From time to time, we all strike problems with our hydroponic systems and plants. If we are lucky, it’s an easily resolved issue that doesn’t cause too much stress. However, some things can baffle even the most experienced grower and that’s when a step-by-step approach to troubleshooting is required…
Most common problems experienced in hydroponic gardens are caused by one of four main things: nutrition, the plant’s growing environment, pests and pathogens and—less frequently encountered—genetic problems. Even though complete, balanced and well-formulated nutrient solutions are used in hydroponics, nutrition can still be a main area of troubleshooting and one that confuses many inexperienced growers.
Hydroponic systems are reliant on the composition and formulation of the nutrient solution to supply all the essential elements required for optimal plant growth and yields. However, nutrient solutions are complex and their composition changes as mineral ions are extracted when they flow through the root system. Deficiencies in hydroponic production are more common than toxicities, as plant uptake of many elements has the potential to strip out nutrients at a rapid rate, particularly from recirculating solutions. The most common deficiency problems in hydroponic crops are potassium in fruiting plants like tomatoes; iron under certain environmental conditions; nitrogen in some readily growing, highly vegetative crops; and calcium in many species, such as lettuce, tomatoes and peppers.
To complicate hydroponic plant nutrition further, deficiencies (as they occur on different crops) might or might not be the result of an actual deficiency in the nutrient solution. Potassium can certainly be stripped from a nutrient solution rapidly as fruit develops and expands, and because luxury uptake occurs in many crops. However, iron, calcium and magnesium deficiencies on leaves and fruit occur even when there is more than a sufficient amount of these elements in a solution. These induced deficiencies often fool growers into thinking there is a problem with the formulation of their nutrient when the cause is often more complex.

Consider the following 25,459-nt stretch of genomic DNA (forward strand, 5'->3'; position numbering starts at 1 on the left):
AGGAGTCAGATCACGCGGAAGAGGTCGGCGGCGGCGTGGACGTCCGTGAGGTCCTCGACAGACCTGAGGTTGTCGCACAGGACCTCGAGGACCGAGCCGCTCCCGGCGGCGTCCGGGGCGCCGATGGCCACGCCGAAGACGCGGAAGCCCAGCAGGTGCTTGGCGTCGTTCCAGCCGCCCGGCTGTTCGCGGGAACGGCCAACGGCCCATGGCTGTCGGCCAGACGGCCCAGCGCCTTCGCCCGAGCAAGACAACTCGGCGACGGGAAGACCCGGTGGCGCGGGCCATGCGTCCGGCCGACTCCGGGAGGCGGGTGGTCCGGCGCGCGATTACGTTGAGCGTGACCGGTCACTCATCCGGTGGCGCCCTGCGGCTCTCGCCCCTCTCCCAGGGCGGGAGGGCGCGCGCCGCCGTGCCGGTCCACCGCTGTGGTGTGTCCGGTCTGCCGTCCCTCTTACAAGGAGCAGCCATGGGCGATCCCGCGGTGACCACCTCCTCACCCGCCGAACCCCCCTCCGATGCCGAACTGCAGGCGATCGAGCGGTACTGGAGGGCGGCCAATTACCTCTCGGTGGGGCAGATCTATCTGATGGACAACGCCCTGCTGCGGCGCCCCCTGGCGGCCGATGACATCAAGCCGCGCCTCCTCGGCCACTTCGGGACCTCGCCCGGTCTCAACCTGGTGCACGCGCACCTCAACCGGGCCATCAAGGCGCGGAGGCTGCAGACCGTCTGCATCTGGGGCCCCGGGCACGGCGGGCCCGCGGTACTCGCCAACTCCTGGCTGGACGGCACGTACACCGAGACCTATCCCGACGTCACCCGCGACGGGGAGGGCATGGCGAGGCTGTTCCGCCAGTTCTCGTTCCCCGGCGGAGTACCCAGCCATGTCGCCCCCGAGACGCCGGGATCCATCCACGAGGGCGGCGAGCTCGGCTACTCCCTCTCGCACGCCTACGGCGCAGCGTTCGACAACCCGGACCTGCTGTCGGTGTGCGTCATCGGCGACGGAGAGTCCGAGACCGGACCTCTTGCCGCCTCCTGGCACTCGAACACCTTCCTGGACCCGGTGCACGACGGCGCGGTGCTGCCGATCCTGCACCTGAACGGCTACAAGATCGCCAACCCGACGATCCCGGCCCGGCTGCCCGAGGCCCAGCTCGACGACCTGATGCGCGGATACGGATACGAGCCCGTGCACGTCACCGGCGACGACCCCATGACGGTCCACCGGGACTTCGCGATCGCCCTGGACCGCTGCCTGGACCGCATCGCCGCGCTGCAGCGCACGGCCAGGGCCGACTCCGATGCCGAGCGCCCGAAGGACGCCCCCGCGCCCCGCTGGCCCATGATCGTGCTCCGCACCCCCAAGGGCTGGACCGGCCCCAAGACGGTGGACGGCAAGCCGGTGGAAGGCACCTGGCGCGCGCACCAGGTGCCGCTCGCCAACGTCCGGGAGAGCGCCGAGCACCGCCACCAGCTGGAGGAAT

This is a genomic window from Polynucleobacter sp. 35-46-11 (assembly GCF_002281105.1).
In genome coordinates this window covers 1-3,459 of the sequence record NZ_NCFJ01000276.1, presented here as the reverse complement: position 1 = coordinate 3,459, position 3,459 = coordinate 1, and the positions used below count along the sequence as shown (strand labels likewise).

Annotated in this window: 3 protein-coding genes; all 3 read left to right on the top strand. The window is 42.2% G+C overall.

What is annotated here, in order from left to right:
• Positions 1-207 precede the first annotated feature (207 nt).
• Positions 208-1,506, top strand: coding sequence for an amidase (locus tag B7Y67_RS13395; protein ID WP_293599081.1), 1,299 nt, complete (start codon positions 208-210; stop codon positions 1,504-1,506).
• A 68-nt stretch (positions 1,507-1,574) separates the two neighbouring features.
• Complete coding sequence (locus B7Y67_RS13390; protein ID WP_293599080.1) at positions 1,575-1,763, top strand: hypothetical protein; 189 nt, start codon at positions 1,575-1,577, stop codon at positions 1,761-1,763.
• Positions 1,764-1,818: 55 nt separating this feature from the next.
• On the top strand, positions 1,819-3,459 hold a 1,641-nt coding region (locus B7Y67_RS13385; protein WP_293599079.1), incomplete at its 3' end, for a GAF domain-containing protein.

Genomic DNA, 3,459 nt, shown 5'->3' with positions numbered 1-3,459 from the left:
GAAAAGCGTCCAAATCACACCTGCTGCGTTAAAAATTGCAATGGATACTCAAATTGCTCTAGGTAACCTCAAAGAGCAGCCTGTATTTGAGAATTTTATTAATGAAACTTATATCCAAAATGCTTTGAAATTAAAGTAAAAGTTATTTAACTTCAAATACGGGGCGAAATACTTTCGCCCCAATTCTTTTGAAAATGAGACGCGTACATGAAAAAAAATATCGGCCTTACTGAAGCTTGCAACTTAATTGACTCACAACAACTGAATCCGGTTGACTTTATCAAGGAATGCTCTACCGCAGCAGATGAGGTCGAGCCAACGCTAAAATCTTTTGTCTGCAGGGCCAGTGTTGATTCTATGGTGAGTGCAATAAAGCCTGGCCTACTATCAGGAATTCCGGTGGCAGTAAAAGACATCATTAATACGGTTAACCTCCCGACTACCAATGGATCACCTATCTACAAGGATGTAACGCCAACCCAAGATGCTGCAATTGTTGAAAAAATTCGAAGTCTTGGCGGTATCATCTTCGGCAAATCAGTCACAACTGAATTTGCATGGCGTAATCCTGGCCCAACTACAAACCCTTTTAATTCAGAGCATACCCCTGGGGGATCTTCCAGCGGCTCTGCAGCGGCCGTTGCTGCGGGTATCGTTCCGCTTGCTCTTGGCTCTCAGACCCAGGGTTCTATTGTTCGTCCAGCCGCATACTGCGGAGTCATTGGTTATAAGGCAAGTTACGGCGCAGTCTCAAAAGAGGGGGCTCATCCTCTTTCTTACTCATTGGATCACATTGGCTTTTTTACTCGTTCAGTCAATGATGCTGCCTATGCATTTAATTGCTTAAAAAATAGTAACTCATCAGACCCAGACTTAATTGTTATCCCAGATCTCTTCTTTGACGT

Iron deficiency is common under cool growing conditions, where the root system might have become saturated or damaged, or where the pH is running high.
Magnesium deficiency on crops like tomatoes can be induced by high levels of potassium uptake.
Calcium deficiency, which shows as tip burn on lettuce and blossom end rot on tomatoes and peppers, is a calcium transport problem within the plant rather than a lack of calcium in the solution. It is induced by environmental conditions like high humidity, which restricts transpiration and calcium distribution.
Salt buildup and EC problems
Salt buildup appears as white or off-white crystalline crusts or residues on the surface of growing media and sometimes on the base of plant stems, where it can cause salt burn damage. Certain types of media are more prone to this nutrient problem than others—for example, those with porous structures and high rates of water loss are more prone to salt crusting than others. Expanded clay granules and similar media often develop a whitish coating on the surface after a few months use, and this can be common in ebb-and-flow systems. Media beds covered with plastic film—as in the case of rockwool slabs—rarely develop these salt deposits on the surface, as the film prevents excessive moisture loss from the media.